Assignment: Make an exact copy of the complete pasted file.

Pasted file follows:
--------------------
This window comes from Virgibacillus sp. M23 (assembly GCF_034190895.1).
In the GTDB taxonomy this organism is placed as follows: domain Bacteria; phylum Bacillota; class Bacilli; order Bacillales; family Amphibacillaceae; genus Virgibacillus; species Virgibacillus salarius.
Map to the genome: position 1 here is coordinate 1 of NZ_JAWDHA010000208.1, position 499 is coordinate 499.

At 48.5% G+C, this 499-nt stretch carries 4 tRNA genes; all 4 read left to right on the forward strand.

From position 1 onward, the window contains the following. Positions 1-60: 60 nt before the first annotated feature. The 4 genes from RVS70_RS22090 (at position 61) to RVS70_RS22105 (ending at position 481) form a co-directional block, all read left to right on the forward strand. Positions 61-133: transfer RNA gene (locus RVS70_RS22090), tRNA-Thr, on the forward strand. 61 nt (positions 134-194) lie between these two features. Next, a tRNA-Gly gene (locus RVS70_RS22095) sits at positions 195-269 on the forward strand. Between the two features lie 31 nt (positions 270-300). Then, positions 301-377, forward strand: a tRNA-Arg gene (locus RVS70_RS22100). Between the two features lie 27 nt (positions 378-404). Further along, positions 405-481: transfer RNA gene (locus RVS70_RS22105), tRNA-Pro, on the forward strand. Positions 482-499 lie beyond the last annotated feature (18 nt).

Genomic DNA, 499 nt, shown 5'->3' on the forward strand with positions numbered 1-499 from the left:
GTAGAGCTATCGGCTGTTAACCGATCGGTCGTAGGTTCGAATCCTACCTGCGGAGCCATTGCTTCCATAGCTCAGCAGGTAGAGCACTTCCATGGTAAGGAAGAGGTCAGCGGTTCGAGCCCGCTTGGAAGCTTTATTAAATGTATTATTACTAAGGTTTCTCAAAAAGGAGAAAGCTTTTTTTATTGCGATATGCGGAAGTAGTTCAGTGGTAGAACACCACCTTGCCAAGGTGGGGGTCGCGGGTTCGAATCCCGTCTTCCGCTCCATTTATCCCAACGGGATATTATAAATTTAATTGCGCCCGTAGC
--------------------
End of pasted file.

This window comes from Virgibacillus sp. M23 (assembly GCF_034190895.1).
In the GTDB taxonomy this organism is placed as follows: domain Bacteria; phylum Bacillota; class Bacilli; order Bacillales; family Amphibacillaceae; genus Virgibacillus; species Virgibacillus salarius.
Map to the genome: position 1 here is coordinate 1 of NZ_JAWDHA010000208.1, position 499 is coordinate 499.

At 48.5% G+C, this 499-nt stretch carries 4 tRNA genes; all 4 read left to right on the forward strand.

From position 1 onward, the window contains the following. Positions 1-60: 60 nt before the first annotated feature. The 4 genes from RVS70_RS22090 (at position 61) to RVS70_RS22105 (ending at position 481) form a co-directional block, all read left to right on the forward strand. Positions 61-133: transfer RNA gene (locus RVS70_RS22090), tRNA-Thr, on the forward strand. 61 nt (positions 134-194) lie between these two features. Next, a tRNA-Gly gene (locus RVS70_RS22095) sits at positions 195-269 on the forward strand. Between the two features lie 31 nt (positions 270-300). Then, positions 301-377, forward strand: a tRNA-Arg gene (locus RVS70_RS22100). Between the two features lie 27 nt (positions 378-404). Further along, positions 405-481: transfer RNA gene (locus RVS70_RS22105), tRNA-Pro, on the forward strand. Positions 482-499 lie beyond the last annotated feature (18 nt).

Genomic DNA, 499 nt, shown 5'->3' on the forward strand with positions numbered 1-499 from the left:
GTAGAGCTATCGGCTGTTAACCGATCGGTCGTAGGTTCGAATCCTACCTGCGGAGCCATTGCTTCCATAGCTCAGCAGGTAGAGCACTTCCATGGTAAGGAAGAGGTCAGCGGTTCGAGCCCGCTTGGAAGCTTTATTAAATGTATTATTACTAAGGTTTCTCAAAAAGGAGAAAGCTTTTTTTATTGCGATATGCGGAAGTAGTTCAGTGGTAGAACACCACCTTGCCAAGGTGGGGGTCGCGGGTTCGAATCCCGTCTTCCGCTCCATTTATCCCAACGGGATATTATAAATTTAATTGCGCCCGTAGC